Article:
It’s 2014! So why do landlines keep getting pricier?

Let’s be honest. Who still uses landlines? Granted, lots of us have them because they’re necessary for most kinds of broadband, but these days they seem more of a conduit for spam calls than anything actually useful. 

And yet according to uSwitch, the price of renting a landline has risen by 29% over the past three years, and it’s set to rise even further in the coming months. This goes across all 4 of the big broadband providers: BT, Sky, Virgin Media, and TalkTalk, and means that for the first time ever line rental prices will exceed £16 a month.

uswitch-line-rentalSource: uSwitch

Not only are the price increases above inflation, meaning we pay £42 a year more than we did in 2011, the cost doesn’t even include a phone package. So why bother with a landline when you can buy a mobile phone and make as many calls as you like, with texts and data thrown in, for less than £15 a month?

The only downside to sticking to a mobile number is that non-geographic numbers (numbers that start with 08, and 07 for example) are not included in your monthly allowance of minutes. 0800 number are especially annoying, because they can cost upwards of 20p a minute despite being ‘free’. The only major mobile network to not do this on its standard packages is Three. O2, Vodafone, and EE still make you pay.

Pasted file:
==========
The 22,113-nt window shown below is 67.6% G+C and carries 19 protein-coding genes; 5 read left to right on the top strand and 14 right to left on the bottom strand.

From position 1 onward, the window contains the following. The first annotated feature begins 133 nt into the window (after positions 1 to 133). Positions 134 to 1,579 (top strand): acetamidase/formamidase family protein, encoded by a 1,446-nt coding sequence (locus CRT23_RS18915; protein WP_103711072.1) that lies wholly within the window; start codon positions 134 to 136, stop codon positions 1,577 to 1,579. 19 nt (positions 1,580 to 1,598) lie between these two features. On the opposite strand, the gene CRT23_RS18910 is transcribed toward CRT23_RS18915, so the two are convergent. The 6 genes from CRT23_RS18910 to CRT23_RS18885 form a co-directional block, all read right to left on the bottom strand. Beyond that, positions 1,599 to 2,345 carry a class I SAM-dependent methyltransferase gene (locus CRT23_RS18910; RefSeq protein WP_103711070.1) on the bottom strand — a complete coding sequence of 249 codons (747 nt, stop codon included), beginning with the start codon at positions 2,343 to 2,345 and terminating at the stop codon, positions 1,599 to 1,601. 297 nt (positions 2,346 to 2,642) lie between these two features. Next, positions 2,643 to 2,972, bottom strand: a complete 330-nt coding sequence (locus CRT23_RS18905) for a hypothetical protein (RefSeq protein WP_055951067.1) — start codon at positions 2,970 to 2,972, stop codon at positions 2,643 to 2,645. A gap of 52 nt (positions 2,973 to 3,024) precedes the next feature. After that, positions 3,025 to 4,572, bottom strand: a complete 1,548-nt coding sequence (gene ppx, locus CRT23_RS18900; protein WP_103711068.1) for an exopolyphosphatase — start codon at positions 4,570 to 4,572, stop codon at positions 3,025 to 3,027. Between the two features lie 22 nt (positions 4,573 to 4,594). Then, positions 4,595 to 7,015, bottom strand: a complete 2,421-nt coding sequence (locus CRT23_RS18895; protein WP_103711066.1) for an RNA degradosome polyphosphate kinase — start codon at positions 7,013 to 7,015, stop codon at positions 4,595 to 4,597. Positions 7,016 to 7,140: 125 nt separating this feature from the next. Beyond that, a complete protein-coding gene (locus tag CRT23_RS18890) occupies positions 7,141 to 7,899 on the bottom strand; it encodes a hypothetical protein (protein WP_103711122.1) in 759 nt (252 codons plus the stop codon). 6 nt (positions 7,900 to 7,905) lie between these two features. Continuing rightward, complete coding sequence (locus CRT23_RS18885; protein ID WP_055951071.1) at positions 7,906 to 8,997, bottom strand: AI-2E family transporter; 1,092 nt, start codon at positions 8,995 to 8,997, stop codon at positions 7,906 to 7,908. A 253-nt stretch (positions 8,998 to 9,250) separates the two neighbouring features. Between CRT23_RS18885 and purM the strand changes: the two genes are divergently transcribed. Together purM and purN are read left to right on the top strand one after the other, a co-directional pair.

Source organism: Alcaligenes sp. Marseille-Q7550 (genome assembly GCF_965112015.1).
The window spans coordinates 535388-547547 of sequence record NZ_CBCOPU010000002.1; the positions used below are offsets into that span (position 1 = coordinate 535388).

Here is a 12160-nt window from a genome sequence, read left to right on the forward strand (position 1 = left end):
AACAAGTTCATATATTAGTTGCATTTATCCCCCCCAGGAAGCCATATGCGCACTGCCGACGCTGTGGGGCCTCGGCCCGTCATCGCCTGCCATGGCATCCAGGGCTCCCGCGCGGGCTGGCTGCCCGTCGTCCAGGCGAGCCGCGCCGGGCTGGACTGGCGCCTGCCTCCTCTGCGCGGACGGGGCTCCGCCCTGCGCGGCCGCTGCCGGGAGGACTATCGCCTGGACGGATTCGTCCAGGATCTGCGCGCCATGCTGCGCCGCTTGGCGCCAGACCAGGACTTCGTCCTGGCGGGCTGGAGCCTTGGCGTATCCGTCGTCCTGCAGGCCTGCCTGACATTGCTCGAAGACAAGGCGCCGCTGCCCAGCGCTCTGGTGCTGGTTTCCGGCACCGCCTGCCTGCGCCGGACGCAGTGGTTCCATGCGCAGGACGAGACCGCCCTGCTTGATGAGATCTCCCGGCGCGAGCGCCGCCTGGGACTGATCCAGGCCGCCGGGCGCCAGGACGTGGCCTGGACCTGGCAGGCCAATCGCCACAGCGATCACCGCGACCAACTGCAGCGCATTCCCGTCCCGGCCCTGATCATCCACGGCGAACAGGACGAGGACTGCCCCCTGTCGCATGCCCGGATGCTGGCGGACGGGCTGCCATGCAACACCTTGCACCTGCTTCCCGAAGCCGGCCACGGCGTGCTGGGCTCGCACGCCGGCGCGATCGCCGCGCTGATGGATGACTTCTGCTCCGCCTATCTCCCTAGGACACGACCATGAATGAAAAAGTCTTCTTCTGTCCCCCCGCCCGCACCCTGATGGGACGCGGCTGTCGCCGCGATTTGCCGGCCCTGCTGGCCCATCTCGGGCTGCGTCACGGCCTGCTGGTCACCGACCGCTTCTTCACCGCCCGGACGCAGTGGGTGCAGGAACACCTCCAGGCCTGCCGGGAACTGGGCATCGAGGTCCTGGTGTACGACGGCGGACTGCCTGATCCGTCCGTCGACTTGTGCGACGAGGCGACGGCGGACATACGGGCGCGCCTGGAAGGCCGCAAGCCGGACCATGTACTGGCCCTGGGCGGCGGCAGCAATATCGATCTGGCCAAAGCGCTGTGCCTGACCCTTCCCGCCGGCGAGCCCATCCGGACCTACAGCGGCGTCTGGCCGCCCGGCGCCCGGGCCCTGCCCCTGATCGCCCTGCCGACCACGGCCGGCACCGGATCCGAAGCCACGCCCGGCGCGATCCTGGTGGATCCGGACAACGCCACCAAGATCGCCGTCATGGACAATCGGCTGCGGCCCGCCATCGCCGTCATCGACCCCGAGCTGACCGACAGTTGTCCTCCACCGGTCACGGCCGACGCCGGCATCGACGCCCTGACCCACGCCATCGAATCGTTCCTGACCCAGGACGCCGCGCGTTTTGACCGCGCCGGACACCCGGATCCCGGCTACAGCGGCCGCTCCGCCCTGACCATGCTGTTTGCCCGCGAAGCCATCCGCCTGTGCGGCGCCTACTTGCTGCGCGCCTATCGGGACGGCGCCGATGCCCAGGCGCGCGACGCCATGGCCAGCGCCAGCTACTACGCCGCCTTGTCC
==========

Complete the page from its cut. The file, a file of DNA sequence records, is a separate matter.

But there are ways to get around this, like, and apps like WeQ4U (iOS and Android) do all the work for you and let you skip most of the waiting in call queues. Even if you end up ringing the wrong department, the person on the other end will probably just transfer you to where you need to go.

So why not just ditch the landline? Oh right… broadband.

Virgin Media doesn’t require you to have a landline for its cable broadband services, but the yearly cost is higher than with other providers.

Mobile internet is fantastic, but limited by the fact that networks either won’t offer unlimited data or they refuse to let you tether your computer onto that connection. While 3G itself isn’t really that suitable for using all the time (and 2G is about as useful as being able to smell though your elbow), if you live in an area covered by 4G it would be ideal to be able to use that instead of fixed broadband. Sitting at my desk at home, the 4G signal on my phone is three times faster than the Wi-Fi on my laptop. That is, of course, assuming that my broadband connection is functioning the way it’s supposed to.

Sadly, there don’t seem to be any 4G dongles that exceed a 20GB allowance per month, which isn’t much use if you stream films – an HD Netflix film is around 1.5GB of data. On the bright side, London-based company Relish will provide you with unlimited 4G home broadband on a £20 a month rolling contract – but only in very central London. So at the moment, it’s looking like we’re a bit stuck with our pricey landlines – but we’ve seen the shape of things to come, and it’s definitely not fixed lines.

Image: Ericcsson 1001 by Jmak via Wikimedia Commons

Tom Pritchard

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